Seminar 1

6July, 15:00, Seminar Room, 2nd Floor, Building VII

Alexandra Posekany, Research Unit of Computational Statistics, Vienna University of Technology

Bayesian and robust insights in data analysis and classification of health data

Outliers and systematically skewed or heavy-tailed data frequently occur in data analytical problems of many fields ranging from economics to bioinformatics. A specific notion of Bayesian robustness is robustifying the likelihood, as the backbone of the model. Constructing normally distributed likelihood models is often due to computational convenience, in the same way as classical inference with approximate normality is. Independent of sample size, data in many applied fields nowadays do not fulfill this assumption and linear and non-linear models for regression or classification suffer from that. We wish to provide robust estimation of parameters of the "main part of the data" through a normal or skewed distribution as likelihood, while simultaneously identifying the "outlying part of the data" represented by one or more skewed or heavily-tailed mixture components. Through the component labels and posterior weights we can identify the noisy or outlying parts of the data for filtering or inspecting the data quality.

Seminar 2

13 July, 15:00, Room 1.16, 1st Floor, Building VII

Sonia Torazona, Applied Statistics and Operations Research and Quality, Universitat Politècnica de València

Approaching disease through omics data: challenges and opportunities

Combining different omics data modalities such as genomics, transcriptomics, proteomics, or metabolomics measured on the same biological system has become a powerful approach for understanding the mechanisms underlying disease or obtaining diagnosis and prognosis biomarkers. Multi-omics studies are gaining popularity due to the holistic view of the biological system they provide.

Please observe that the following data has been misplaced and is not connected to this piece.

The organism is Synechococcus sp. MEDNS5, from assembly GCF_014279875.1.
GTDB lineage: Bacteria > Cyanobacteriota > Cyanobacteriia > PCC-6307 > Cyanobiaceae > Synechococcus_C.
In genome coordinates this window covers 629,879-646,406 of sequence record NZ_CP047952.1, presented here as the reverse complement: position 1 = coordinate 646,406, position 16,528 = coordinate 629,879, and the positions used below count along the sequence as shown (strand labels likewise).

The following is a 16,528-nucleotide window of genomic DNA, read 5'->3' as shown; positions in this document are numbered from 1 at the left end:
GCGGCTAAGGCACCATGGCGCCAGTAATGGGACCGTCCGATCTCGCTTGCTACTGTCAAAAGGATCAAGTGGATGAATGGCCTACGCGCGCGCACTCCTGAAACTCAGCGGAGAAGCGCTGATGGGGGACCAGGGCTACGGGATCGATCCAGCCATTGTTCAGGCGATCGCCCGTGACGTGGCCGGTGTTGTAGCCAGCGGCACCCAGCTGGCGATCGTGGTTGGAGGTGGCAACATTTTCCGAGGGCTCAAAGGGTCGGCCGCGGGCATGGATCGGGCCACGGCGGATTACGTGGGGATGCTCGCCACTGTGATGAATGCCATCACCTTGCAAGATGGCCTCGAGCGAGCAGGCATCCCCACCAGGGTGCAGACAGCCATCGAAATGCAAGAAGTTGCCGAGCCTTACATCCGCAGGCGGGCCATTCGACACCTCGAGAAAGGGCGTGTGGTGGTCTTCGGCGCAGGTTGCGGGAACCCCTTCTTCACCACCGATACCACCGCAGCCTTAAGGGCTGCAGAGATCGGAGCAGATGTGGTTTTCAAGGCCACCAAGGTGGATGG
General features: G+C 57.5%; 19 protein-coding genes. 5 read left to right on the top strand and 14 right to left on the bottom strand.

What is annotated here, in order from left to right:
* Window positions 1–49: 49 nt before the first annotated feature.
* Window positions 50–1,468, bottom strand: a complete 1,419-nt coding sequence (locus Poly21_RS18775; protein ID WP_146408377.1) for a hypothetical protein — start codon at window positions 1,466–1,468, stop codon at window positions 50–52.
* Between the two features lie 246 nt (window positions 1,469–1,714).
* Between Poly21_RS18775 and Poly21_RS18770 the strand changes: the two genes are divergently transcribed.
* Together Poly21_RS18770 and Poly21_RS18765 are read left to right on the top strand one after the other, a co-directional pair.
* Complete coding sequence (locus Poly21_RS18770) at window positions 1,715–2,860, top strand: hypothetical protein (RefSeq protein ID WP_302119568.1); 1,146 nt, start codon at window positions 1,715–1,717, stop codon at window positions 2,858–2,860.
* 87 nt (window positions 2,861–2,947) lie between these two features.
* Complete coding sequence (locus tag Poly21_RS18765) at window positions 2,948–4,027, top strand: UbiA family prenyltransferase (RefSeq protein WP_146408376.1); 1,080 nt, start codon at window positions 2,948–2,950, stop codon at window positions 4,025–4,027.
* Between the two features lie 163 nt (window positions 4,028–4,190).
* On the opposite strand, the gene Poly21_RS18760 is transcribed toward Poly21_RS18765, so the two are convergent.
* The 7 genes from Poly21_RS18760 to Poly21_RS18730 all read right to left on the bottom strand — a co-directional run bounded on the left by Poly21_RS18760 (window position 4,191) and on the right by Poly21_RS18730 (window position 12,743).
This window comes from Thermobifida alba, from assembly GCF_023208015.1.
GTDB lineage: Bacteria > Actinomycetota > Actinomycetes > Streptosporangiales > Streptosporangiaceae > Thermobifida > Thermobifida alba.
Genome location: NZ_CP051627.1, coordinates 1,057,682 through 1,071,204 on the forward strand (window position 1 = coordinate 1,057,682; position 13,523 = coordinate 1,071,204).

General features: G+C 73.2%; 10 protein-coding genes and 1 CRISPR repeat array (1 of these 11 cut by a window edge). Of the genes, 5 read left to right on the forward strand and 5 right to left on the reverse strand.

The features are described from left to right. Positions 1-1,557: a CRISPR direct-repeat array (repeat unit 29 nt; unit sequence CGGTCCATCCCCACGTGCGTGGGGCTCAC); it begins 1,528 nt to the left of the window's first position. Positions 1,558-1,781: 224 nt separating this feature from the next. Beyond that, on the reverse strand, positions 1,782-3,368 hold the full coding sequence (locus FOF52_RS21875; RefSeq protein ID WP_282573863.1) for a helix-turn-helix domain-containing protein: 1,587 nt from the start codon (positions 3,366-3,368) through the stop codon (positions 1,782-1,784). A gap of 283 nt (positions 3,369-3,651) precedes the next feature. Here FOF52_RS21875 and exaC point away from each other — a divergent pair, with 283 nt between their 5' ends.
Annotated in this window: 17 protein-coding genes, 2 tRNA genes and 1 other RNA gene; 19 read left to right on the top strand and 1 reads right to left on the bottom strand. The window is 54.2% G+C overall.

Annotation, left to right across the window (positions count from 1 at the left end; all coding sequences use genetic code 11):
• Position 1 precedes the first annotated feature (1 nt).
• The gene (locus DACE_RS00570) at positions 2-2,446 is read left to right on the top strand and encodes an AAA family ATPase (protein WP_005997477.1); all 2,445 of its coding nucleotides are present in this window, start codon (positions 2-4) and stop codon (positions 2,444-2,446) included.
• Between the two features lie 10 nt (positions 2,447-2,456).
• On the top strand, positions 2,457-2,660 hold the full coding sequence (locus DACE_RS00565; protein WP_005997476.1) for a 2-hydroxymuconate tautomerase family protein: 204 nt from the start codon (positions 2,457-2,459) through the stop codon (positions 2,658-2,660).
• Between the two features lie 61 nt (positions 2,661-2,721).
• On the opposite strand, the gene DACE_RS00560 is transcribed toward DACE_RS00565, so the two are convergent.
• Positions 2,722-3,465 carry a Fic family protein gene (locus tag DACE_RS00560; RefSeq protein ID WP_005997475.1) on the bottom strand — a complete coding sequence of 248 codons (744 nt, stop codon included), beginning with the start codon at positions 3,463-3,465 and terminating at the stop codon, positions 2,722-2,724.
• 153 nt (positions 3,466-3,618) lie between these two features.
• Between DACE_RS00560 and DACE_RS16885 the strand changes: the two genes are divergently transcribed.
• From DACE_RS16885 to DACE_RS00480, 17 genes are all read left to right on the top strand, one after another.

The integrative analysis of such multi-omics datasets is not straightforward, though, and many methodologies are being developed following different strategies: data-driven versus biology-driven, supervised versus unsupervised, based on machine learning, etc. However, some bottlenecks in this type of analysis must still be faced, from the appropriate harmonization of the different omic modalities integrated into the same model to the complex task of interpreting the vast amount of omic feature relations derived from the integrative models, among others.
The bioinformatics tools developed by Dr. Tarazona's group aim to assist researchers in overcoming the difficulties of multi-omics analysis and gaining knowledge about disease onset, progress, or treatment. They cover different aspects and goals of multi-omics studies and are freely available to the scientific community.

Seminar 3

13 July, 16:00, Room 1.16, 1st Floor, Building VII

Antonio Gómez CorralComplutense University of Madrid

On the exact measure of the disease spread in SIS epidemic models with horizontal and vertical transmission

Our objective is to propose a bi-variate competition process to describe the spread of epidemics of SIS type through both horizontal and vertical transmission. The main interest is in the exact reproduction number, which is seen to be the stochastic version of the well-known basic reproduction number. We characterize the probability law of the exact reproduction number by decomposing this number into two random contributions allowing us to distinguish between infectious person-to-person contacts and infections of newborns with infective parents. The methodology is mainly based on structured Markov chains and related matrix-analytic methods.